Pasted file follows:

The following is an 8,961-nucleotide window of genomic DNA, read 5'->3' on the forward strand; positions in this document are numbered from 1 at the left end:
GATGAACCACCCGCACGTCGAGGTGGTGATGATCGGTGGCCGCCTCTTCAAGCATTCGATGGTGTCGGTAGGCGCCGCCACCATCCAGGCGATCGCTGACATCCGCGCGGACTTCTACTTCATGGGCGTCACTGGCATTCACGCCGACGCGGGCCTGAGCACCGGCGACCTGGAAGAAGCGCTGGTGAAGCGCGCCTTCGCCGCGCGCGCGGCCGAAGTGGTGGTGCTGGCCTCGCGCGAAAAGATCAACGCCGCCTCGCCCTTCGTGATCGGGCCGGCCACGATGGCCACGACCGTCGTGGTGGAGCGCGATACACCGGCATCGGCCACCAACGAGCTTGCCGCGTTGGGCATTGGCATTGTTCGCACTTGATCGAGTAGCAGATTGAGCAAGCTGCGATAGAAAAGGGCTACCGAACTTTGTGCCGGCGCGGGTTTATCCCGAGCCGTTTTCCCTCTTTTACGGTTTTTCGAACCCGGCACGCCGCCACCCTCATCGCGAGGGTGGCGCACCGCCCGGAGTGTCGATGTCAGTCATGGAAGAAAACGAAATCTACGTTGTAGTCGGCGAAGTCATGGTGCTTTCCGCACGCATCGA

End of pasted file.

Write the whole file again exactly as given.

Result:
The following is an 8,961-nucleotide window of genomic DNA, read 5'->3' on the forward strand; positions in this document are numbered from 1 at the left end:
GATGAACCACCCGCACGTCGAGGTGGTGATGATCGGTGGCCGCCTCTTCAAGCATTCGATGGTGTCGGTAGGCGCCGCCACCATCCAGGCGATCGCTGACATCCGCGCGGACTTCTACTTCATGGGCGTCACTGGCATTCACGCCGACGCGGGCCTGAGCACCGGCGACCTGGAAGAAGCGCTGGTGAAGCGCGCCTTCGCCGCGCGCGCGGCCGAAGTGGTGGTGCTGGCCTCGCGCGAAAAGATCAACGCCGCCTCGCCCTTCGTGATCGGGCCGGCCACGATGGCCACGACCGTCGTGGTGGAGCGCGATACACCGGCATCGGCCACCAACGAGCTTGCCGCGTTGGGCATTGGCATTGTTCGCACTTGATCGAGTAGCAGATTGAGCAAGCTGCGATAGAAAAGGGCTACCGAACTTTGTGCCGGCGCGGGTTTATCCCGAGCCGTTTTCCCTCTTTTACGGTTTTTCGAACCCGGCACGCCGCCACCCTCATCGCGAGGGTGGCGCACCGCCCGGAGTGTCGATGTCAGTCATGGAAGAAAACGAAATCTACGTTGTAGTCGGCGAAGTCATGGTGCTTTCCGCACGCATCGA